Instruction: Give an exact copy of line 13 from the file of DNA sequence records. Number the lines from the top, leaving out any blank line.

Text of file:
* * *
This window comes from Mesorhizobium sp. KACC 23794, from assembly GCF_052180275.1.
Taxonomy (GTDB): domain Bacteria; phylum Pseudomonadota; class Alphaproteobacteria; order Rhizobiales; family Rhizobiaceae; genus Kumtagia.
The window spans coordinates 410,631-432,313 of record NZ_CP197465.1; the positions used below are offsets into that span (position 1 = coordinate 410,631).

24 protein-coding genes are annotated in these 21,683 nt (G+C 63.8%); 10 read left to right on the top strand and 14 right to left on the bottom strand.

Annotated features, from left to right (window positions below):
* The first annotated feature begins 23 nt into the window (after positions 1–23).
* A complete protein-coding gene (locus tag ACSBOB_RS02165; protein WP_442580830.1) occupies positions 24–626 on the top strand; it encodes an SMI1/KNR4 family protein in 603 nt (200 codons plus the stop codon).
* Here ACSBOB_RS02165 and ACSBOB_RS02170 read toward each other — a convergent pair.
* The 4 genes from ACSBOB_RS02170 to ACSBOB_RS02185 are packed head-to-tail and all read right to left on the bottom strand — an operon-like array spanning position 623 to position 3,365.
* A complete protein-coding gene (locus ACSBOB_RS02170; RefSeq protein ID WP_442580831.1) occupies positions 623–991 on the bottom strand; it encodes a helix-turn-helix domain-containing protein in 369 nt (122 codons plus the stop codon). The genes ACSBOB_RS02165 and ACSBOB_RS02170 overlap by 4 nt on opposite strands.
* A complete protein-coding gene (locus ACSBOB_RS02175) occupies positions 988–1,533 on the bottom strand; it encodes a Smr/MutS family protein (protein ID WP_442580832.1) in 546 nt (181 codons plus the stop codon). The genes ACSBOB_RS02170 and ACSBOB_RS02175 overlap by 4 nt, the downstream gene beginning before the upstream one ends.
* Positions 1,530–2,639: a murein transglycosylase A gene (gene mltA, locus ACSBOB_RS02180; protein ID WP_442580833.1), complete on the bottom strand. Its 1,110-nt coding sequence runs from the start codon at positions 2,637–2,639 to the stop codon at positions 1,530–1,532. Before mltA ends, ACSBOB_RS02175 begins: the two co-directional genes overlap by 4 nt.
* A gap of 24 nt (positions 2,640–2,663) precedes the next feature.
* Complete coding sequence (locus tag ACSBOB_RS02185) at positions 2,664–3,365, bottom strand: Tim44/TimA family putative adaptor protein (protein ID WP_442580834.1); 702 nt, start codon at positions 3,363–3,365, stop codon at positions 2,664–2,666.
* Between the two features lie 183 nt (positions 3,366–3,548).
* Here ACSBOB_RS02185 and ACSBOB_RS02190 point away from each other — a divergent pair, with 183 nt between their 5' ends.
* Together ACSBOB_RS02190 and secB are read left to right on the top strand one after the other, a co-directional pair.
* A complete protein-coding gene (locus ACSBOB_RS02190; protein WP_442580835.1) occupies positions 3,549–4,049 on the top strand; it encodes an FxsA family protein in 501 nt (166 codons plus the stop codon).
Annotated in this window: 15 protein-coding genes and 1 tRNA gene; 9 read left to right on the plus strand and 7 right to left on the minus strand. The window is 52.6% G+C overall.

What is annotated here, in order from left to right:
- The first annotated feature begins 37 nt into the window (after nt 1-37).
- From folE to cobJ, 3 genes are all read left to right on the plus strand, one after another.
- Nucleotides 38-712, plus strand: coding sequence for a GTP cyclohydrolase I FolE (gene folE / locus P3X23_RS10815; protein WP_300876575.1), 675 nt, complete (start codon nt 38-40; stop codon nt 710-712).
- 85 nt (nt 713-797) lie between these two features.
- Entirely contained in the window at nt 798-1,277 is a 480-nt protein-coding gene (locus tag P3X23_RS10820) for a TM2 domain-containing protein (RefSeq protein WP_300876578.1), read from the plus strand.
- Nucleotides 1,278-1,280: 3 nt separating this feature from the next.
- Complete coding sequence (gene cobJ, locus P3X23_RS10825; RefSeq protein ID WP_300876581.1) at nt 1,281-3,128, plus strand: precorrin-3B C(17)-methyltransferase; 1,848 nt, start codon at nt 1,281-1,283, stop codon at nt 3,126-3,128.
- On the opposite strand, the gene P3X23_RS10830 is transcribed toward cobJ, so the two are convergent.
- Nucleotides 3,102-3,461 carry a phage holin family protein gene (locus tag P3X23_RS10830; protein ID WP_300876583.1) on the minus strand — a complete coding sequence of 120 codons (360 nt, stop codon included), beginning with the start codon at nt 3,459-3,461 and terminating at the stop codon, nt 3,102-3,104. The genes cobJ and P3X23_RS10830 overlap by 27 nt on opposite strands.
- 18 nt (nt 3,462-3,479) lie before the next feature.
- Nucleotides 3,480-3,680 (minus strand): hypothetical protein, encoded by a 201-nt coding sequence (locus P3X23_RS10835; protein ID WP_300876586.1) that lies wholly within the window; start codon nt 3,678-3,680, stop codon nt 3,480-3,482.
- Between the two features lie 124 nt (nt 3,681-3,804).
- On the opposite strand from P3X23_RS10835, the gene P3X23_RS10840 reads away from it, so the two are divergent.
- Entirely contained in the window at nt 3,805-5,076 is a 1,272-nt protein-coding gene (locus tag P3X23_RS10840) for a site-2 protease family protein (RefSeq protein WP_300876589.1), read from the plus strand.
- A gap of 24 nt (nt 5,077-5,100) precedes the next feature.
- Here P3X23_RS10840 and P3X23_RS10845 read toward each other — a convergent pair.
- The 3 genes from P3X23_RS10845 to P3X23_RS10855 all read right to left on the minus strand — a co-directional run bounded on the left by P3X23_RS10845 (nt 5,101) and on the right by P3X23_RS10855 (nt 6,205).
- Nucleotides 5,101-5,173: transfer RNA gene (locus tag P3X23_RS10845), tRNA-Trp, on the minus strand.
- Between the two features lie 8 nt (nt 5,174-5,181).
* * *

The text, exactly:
* A gap of 24 nt (positions 2,640–2,663) precedes the next feature.